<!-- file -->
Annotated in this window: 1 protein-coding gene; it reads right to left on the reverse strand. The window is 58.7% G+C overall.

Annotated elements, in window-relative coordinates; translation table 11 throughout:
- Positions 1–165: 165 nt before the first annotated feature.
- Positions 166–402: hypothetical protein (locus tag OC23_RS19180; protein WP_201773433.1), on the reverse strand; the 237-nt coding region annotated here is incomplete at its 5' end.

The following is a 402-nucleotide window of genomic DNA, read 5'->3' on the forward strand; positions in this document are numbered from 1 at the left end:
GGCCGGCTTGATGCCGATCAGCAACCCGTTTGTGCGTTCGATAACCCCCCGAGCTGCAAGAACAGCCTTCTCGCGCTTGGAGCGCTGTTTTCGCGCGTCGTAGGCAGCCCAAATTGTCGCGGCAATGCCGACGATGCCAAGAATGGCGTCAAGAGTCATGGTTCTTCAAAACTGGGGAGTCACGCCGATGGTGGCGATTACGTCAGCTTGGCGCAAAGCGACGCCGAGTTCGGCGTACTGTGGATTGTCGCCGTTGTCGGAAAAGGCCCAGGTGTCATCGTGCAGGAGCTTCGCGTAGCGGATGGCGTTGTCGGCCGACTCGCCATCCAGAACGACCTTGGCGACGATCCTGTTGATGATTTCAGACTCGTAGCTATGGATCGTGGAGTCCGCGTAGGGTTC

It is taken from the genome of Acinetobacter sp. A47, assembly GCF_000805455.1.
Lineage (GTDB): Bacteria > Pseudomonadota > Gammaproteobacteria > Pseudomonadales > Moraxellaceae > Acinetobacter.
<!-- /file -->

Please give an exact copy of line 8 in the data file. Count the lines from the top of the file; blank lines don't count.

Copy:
Lineage (GTDB): Bacteria > Pseudomonadota > Gammaproteobacteria > Pseudomonadales > Moraxellaceae > Acinetobacter.